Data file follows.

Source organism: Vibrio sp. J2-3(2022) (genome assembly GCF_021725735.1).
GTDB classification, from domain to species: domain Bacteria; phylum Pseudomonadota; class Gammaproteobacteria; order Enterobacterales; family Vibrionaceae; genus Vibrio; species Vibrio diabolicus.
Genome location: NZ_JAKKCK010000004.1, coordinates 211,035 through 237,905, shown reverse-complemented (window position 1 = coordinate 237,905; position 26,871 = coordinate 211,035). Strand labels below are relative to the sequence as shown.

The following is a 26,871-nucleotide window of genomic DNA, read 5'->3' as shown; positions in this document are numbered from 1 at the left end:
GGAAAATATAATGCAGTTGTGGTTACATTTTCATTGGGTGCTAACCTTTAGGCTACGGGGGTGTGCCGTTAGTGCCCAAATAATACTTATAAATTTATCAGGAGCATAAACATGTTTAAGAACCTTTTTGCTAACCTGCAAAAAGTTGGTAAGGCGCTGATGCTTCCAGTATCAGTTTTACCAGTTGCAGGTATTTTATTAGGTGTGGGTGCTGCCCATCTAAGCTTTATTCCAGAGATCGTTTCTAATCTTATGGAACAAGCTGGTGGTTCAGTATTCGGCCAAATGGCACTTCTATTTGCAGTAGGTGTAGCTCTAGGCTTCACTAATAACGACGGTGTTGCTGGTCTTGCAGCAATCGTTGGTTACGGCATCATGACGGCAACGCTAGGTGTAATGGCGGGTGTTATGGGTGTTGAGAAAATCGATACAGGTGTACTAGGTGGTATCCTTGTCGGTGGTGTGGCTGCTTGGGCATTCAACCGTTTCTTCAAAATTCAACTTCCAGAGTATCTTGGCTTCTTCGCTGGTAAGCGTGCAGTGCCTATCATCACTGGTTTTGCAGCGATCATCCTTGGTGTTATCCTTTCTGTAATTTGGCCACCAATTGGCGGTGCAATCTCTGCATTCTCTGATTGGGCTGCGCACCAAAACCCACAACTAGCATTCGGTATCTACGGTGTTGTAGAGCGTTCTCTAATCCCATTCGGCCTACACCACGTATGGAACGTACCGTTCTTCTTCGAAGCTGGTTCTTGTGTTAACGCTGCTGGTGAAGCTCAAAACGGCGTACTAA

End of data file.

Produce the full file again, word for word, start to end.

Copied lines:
Source organism: Vibrio sp. J2-3(2022) (genome assembly GCF_021725735.1).
GTDB classification, from domain to species: domain Bacteria; phylum Pseudomonadota; class Gammaproteobacteria; order Enterobacterales; family Vibrionaceae; genus Vibrio; species Vibrio diabolicus.
Genome location: NZ_JAKKCK010000004.1, coordinates 211,035 through 237,905, shown reverse-complemented (window position 1 = coordinate 237,905; position 26,871 = coordinate 211,035). Strand labels below are relative to the sequence as shown.

The following is a 26,871-nucleotide window of genomic DNA, read 5'->3' as shown; positions in this document are numbered from 1 at the left end:
GGAAAATATAATGCAGTTGTGGTTACATTTTCATTGGGTGCTAACCTTTAGGCTACGGGGGTGTGCCGTTAGTGCCCAAATAATACTTATAAATTTATCAGGAGCATAAACATGTTTAAGAACCTTTTTGCTAACCTGCAAAAAGTTGGTAAGGCGCTGATGCTTCCAGTATCAGTTTTACCAGTTGCAGGTATTTTATTAGGTGTGGGTGCTGCCCATCTAAGCTTTATTCCAGAGATCGTTTCTAATCTTATGGAACAAGCTGGTGGTTCAGTATTCGGCCAAATGGCACTTCTATTTGCAGTAGGTGTAGCTCTAGGCTTCACTAATAACGACGGTGTTGCTGGTCTTGCAGCAATCGTTGGTTACGGCATCATGACGGCAACGCTAGGTGTAATGGCGGGTGTTATGGGTGTTGAGAAAATCGATACAGGTGTACTAGGTGGTATCCTTGTCGGTGGTGTGGCTGCTTGGGCATTCAACCGTTTCTTCAAAATTCAACTTCCAGAGTATCTTGGCTTCTTCGCTGGTAAGCGTGCAGTGCCTATCATCACTGGTTTTGCAGCGATCATCCTTGGTGTTATCCTTTCTGTAATTTGGCCACCAATTGGCGGTGCAATCTCTGCATTCTCTGATTGGGCTGCGCACCAAAACCCACAACTAGCATTCGGTATCTACGGTGTTGTAGAGCGTTCTCTAATCCCATTCGGCCTACACCACGTATGGAACGTACCGTTCTTCTTCGAAGCTGGTTCTTGTGTTAACGCTGCTGGTGAAGCTCAAAACGGCGTACTAA